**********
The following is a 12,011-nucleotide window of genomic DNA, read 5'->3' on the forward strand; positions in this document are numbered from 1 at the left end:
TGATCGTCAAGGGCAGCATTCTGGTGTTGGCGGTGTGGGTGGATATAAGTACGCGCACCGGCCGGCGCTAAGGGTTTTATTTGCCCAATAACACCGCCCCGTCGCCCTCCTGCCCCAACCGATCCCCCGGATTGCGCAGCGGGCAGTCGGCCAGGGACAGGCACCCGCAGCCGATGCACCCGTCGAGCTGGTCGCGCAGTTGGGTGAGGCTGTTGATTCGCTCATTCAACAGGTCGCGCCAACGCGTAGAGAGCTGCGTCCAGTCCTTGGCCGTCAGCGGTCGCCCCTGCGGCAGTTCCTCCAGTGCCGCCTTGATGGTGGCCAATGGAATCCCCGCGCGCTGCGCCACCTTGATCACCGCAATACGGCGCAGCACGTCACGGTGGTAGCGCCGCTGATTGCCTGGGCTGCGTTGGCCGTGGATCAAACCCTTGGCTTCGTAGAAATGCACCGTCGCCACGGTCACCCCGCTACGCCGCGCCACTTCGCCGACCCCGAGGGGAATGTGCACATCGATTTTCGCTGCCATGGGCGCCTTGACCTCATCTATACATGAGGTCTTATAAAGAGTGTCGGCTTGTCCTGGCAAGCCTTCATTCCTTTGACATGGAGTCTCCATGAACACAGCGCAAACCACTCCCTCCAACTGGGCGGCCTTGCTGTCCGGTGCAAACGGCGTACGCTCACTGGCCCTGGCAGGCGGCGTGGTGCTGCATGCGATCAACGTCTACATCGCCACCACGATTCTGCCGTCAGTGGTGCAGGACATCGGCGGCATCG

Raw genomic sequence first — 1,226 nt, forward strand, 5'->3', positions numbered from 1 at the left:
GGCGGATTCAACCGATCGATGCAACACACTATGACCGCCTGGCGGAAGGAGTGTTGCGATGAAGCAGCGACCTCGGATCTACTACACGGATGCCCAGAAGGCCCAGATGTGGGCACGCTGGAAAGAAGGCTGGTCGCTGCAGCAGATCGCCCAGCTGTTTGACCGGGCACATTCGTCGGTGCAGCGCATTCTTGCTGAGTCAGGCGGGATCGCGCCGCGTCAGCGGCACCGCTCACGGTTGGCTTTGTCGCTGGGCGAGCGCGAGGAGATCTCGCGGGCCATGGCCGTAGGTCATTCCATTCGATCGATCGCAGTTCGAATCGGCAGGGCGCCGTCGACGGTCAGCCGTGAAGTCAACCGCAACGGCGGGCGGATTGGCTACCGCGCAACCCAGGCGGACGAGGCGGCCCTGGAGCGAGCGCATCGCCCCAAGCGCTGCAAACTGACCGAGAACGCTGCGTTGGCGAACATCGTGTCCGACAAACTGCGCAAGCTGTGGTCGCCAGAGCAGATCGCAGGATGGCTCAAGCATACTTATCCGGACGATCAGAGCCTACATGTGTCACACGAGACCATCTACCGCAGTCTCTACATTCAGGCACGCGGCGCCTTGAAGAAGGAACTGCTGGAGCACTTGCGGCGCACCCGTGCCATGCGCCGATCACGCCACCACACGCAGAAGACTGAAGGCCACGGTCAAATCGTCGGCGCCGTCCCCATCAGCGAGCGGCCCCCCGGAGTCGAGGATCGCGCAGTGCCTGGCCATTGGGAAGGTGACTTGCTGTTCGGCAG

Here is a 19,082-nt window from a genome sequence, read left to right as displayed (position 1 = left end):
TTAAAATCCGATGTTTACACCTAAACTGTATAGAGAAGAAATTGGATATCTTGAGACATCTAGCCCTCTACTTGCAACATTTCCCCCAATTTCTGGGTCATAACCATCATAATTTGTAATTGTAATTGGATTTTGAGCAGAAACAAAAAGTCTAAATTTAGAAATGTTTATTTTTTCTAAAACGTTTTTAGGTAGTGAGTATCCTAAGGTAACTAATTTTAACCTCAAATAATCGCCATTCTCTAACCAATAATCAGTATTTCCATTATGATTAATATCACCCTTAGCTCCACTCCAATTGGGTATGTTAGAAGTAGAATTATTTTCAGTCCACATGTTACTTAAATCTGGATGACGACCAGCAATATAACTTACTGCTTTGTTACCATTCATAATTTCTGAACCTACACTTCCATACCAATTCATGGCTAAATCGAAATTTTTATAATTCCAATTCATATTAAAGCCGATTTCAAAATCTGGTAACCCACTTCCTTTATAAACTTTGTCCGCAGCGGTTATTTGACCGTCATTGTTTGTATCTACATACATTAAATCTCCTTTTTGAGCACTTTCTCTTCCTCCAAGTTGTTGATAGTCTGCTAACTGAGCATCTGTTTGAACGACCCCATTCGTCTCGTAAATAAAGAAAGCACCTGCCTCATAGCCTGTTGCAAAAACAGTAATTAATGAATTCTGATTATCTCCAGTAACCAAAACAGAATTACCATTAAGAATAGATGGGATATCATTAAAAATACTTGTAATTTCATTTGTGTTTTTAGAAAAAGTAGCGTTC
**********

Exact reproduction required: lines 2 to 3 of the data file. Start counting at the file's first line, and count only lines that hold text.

TGATCGTCAAGGGCAGCATTCTGGTGTTGGCGGTGTGGGTGGATATAAGTACGCGCACCGGCCGGCGCTAAGGGTTTTATTTGCCCAATAACACCGCCCCGTCGCCCTCCTGCCCCAACCGATCCCCCGGATTGCGCAGCGGGCAGTCGGCCAGGGACAGGCACCCGCAGCCGATGCACCCGTCGAGCTGGTCGCGCAGTTGGGTGAGGCTGTTGATTCGCTCATTCAACAGGTCGCGCCAACGCGTAGAGAGCTGCGTCCAGTCCTTGGCCGTCAGCGGTCGCCCCTGCGGCAGTTCCTCCAGTGCCGCCTTGATGGTGGCCAATGGAATCCCCGCGCGCTGCGCCACCTTGATCACCGCAATACGGCGCAGCACGTCACGGTGGTAGCGCCGCTGATTGCCTGGGCTGCGTTGGCCGTGGATCAAACCCTTGGCTTCGTAGAAATGCACCGTCGCCACGGTCACCCCGCTACGCCGCGCCACTTCGCCGACCCCGAGGGGAATGTGCACATCGATTTTCGCTGCCATGGGCGCCTTGACCTCATCTATACATGAGGTCTTATAAAGAGTGTCGGCTTGTCCTGGCAAGCCTTCATTCCTTTGACATGGAGTCTCCATGAACACAGCGCAAACCACTCCCTCCAACTGGGCGGCCTTGCTGTCCGGTGCAAACGGCGTACGCTCACTGGCCCTGGCAGGCGGCGTGGTGCTGCATGCGATCAACGTCTACATCGCCACCACGATTCTGCCGTCAGTGGTGCAGGACATCGGCGGCATCG

Raw genomic sequence first — 1,226 nt, forward strand, 5'->3', positions numbered from 1 at the left: